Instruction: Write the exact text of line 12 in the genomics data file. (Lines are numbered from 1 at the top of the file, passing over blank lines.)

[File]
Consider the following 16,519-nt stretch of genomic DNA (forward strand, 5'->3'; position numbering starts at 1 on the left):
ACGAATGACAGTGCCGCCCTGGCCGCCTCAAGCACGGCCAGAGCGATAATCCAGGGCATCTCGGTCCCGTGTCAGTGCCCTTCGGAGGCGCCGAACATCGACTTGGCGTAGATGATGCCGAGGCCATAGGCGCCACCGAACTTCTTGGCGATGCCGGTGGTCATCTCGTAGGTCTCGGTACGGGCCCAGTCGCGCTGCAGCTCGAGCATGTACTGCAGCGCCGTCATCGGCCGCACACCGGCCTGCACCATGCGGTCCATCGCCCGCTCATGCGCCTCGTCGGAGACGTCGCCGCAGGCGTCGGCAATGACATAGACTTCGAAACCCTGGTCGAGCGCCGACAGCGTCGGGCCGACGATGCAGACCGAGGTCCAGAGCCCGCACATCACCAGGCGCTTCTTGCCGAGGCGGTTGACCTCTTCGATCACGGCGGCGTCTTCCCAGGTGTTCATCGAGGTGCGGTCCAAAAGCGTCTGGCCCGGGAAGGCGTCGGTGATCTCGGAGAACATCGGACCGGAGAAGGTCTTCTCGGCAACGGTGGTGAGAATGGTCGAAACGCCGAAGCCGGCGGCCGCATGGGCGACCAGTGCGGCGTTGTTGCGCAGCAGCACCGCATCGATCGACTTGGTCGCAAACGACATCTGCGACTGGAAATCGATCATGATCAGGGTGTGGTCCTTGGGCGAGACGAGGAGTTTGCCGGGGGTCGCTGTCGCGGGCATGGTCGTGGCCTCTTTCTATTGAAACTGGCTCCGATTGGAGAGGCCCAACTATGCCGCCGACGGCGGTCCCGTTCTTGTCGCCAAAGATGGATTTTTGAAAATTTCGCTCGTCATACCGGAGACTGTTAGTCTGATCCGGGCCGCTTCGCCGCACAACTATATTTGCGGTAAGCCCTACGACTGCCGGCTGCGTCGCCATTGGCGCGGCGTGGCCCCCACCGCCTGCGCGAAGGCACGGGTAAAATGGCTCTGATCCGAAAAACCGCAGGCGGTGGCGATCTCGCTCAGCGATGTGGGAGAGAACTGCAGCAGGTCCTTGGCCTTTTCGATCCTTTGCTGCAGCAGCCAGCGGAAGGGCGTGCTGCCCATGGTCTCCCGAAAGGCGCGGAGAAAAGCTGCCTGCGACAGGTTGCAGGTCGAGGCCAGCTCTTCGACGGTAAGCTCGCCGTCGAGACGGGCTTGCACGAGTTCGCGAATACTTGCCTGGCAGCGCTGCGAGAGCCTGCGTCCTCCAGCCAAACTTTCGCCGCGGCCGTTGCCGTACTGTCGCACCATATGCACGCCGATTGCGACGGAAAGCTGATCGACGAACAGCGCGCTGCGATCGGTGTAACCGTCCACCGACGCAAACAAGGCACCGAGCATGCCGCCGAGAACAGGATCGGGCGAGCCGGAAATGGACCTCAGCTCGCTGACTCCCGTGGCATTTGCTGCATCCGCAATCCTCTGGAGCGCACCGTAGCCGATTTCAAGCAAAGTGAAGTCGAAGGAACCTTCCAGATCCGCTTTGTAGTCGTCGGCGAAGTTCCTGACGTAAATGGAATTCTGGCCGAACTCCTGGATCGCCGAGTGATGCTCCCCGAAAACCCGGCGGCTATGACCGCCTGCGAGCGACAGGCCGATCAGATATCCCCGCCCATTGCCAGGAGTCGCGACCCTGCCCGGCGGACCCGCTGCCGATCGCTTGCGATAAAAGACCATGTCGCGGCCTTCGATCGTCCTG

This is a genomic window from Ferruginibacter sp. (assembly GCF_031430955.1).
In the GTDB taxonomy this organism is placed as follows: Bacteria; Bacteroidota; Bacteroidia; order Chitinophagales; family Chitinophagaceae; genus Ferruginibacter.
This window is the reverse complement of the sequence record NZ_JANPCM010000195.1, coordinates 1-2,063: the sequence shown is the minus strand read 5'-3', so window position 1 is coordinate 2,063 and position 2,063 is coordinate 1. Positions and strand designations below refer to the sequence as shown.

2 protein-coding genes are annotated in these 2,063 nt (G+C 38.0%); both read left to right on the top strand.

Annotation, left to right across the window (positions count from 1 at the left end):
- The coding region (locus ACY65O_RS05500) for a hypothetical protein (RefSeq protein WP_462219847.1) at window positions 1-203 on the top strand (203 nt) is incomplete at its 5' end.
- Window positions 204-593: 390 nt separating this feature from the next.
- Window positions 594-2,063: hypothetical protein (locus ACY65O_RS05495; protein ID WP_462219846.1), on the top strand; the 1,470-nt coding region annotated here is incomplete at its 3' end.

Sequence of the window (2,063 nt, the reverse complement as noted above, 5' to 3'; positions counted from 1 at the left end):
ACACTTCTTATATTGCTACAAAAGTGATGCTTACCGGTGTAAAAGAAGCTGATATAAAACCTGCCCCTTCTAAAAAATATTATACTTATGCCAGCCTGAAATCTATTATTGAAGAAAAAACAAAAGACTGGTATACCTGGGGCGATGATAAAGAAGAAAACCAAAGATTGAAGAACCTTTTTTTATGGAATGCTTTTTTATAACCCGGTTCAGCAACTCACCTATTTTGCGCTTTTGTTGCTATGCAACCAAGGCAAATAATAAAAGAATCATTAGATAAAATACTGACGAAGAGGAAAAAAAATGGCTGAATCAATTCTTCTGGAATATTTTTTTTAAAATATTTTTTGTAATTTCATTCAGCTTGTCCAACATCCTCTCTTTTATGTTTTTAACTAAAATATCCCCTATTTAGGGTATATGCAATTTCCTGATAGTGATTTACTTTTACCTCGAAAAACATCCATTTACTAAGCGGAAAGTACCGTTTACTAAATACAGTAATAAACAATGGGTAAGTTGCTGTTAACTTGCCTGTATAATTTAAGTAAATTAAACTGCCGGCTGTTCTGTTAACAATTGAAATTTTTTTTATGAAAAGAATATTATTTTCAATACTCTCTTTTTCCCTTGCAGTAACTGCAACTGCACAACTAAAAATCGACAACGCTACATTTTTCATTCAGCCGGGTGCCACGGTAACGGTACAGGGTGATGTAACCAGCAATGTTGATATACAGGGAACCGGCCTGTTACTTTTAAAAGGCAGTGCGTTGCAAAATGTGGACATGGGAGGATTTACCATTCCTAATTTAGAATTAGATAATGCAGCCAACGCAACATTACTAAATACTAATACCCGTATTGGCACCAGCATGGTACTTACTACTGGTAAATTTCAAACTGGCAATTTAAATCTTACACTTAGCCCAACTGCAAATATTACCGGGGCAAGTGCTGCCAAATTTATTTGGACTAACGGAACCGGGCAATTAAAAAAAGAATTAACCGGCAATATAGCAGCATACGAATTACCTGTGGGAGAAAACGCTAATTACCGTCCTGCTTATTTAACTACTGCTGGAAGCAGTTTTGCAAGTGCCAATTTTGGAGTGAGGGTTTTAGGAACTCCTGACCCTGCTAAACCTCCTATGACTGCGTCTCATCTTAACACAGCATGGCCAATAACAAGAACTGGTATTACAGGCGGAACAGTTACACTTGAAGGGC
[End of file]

ACACTTCTTATATTGCTACAAAAGTGATGCTTACCGGTGTAAAAGAAGCTGATATAAAACCTGCCCCTTCTAAAAAATATTATACTTATGCCAGCCTGAAATCTATTATTGAAGAAAAAACAAAAGACTGGTATACCTGGGGCGATGATAAAGAAGAAAACCAAAGATTGAAGAACCTTTTTTTATGGAATGCTTTTTTATAACCCGGTTCAGCAACTCACCTATTTTGCGCTTTTGTTGCTATGCAACCAAGGCAAATAATAAAAGAATCATTAGATAAAATACTGACGAAGAGGAAAAAAAATGGCTGAATCAATTCTTCTGGAATATTTTTTTTAAAATATTTTTTGTAATTTCATTCAGCTTGTCCAACATCCTCTCTTTTATGTTTTTAACTAAAATATCCCCTATTTAGGGTATATGCAATTTCCTGATAGTGATTTACTTTTACCTCGAAAAACATCCATTTACTAAGCGGAAAGTACCGTTTACTAAATACAGTAATAAACAATGGGTAAGTTGCTGTTAACTTGCCTGTATAATTTAAGTAAATTAAACTGCCGGCTGTTCTGTTAACAATTGAAATTTTTTTTATGAAAAGAATATTATTTTCAATACTCTCTTTTTCCCTTGCAGTAACTGCAACTGCACAACTAAAAATCGACAACGCTACATTTTTCATTCAGCCGGGTGCCACGGTAACGGTACAGGGTGATGTAACCAGCAATGTTGATATACAGGGAACCGGCCTGTTACTTTTAAAAGGCAGTGCGTTGCAAAATGTGGACATGGGAGGATTTACCATTCCTAATTTAGAATTAGATAATGCAGCCAACGCAACATTACTAAATACTAATACCCGTATTGGCACCAGCATGGTACTTACTACTGGTAAATTTCAAACTGGCAATTTAAATCTTACACTTAGCCCAACTGCAAATATTACCGGGGCAAGTGCTGCCAAATTTATTTGGACTAACGGAACCGGGCAATTAAAAAAAGAATTAACCGGCAATATAGCAGCATACGAATTACCTGTGGGAGAAAACGCTAATTACCGTCCTGCTTATTTAACTACTGCTGGAAGCAGTTTTGCAAGTGCCAATTTTGGAGTGAGGGTTTTAGGAACTCCTGACCCTGCTAAACCTCCTATGACTGCGTCTCATCTTAACACAGCATGGCCAATAACAAGAACTGGTATTACAGGCGGAACAGTTACACTTGAAGGGC